Health Highlights: July 31, 2018

Here are some of the latest health and medical news developments, compiled by the editors of HealthDay:

Consent Required Before Giving Immigrant Children Psychotropic Drugs: Judge

Unless it’s an emergency, the U.S. government must seek consent before giving psychotropic drugs to immigrant children held at the Shiloh Treatment Center in Texas, a federal judge ruled Monday.

The federal government violated portions of a longstanding settlement on the treatment of immigrant children caught coming across the border, U.S. District Judge Dolly M. Gee in Los Angeles said in her ruling, the Associated Press reported.

The settlement is overseen by the federal court in Los Angeles.

The Department of Justice declined to comment on Gee’s ruling, the AP reported.


Nearly 1,400 U.S. Nursing Homes Receive Downgraded Medicare Ratings on Staffing Levels

Star ratings for staffing levels at nearly 1,400 nursing homes across the United States were lowered by Medicare when updated ratings were released on July 25.

The changes for about 1 in 11 nursing homes nationwide were made because they had too few registered nurses or did not provide payroll data proving they had required nursing coverage, The New York Times reported.

Registered nurses are the highest-trained caregivers in nursing homes, and they oversee other nurses and aides. Medicare requires every nursing home to have a registered nurse working at least eight hours every day.

The revised staff ratings gave one star out of possible five to 1,387 of the nation’s 15,616 skilled nursing facilities.

The lowered star ratings for staffing are disappointing and largely due to a shortage of workers, according to Katie Smith Sloan, president of LeadingAge, an association of nonprofit providers of aging services including nearly 2,000 nursing homes, The Times reported.

“Our members are battling on multiple fronts to recruit and retain all types of qualified staff, and nurses in particular,” she said in a statement.

Medicare uses a five-star rating system to help families select a nursing home. The ratings are on the federal government’s Nursing Home Compare website.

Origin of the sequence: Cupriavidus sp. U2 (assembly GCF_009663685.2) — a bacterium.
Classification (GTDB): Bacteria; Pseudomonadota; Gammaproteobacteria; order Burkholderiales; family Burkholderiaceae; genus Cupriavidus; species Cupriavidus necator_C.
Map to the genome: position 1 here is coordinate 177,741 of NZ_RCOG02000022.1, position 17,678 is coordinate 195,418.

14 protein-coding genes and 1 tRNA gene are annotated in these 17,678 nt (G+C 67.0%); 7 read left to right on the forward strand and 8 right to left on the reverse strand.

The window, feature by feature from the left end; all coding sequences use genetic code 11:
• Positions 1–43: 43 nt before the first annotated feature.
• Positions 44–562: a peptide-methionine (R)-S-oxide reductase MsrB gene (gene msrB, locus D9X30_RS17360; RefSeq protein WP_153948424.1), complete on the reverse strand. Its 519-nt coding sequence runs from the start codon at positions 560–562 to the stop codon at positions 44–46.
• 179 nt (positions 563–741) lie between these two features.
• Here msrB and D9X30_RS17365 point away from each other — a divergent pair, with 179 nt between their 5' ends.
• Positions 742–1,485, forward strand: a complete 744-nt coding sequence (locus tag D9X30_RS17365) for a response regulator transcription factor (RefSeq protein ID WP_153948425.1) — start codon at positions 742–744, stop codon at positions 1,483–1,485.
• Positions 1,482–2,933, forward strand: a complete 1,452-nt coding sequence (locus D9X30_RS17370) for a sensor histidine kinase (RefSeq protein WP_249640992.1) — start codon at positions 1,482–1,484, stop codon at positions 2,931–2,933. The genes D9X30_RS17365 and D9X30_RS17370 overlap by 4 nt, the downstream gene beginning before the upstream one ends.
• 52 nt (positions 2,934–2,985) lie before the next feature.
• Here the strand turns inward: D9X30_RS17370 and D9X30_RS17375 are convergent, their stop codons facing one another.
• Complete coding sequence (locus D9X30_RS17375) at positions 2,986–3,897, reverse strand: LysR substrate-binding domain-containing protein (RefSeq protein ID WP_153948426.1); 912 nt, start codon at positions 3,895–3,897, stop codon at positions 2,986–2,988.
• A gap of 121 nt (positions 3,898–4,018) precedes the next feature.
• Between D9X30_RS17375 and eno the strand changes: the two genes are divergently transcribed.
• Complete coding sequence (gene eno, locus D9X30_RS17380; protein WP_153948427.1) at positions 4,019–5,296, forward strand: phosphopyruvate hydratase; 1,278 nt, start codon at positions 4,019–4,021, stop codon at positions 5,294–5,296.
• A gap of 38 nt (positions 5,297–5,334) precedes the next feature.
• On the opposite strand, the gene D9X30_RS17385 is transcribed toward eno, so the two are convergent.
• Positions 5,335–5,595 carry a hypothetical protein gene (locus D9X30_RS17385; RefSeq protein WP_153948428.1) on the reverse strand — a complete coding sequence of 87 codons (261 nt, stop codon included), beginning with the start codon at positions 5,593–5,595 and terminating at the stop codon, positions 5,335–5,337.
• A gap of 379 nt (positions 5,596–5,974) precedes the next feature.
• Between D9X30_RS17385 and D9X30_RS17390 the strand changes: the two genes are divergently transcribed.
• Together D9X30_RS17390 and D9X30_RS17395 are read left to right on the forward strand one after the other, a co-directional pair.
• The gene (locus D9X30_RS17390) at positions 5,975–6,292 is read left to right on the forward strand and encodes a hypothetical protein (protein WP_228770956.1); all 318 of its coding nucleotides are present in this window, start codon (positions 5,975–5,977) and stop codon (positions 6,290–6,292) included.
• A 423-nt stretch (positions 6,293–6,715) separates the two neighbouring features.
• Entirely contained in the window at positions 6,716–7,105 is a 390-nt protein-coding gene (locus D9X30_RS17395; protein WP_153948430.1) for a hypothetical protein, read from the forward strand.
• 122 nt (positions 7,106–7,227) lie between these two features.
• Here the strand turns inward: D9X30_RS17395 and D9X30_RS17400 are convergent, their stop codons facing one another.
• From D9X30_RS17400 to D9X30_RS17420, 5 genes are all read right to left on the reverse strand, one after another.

On the website, Medicare said the nursing homes with a one-star staffing rating either lacked a registered nurse for “a high number of days” over three months, provided unverifiable payroll data, or didn’t supply any payroll data, The Times reported.


Teen Boy Suffers Serious Burns After ‘Hot Water Challenge’

An Indianapolis teen suffered serious burns after his friends poured boiling hot water on him as part of fad called the “Hot Water Challenge.”

The boiling water was poured on Kyland Clark, 15, as he slept and he suffered second-degree burns to his body and face, Fox News reported.

The incident occurred after Clark and his friends had watched videos of the challenge on YouTube.

“My skin just fell off my chest, and then I looked in the mirror and I had skin falling off here and, on my face,” he told Fox 59.

Clark spent a week in the hospital. His doctors are hopeful that pigment will return in Clark’s face within a few months.

“If your friends are telling you to do this, they aren’t good friends,” said Dr. Ed Bartkus, Indiana University Health, Fox News reported.

He said boiling hot water can cause permanent disfigurement or damage the airway. Last summer, an 11-year-old girl in New York suffered face and chest burns after friends poured hot water on her.

Also last summer, an 8-year-old girl suffered fatal throat injuries after she tried to drink boiling water through a straw, Fox News reported.

Posted: July 2018

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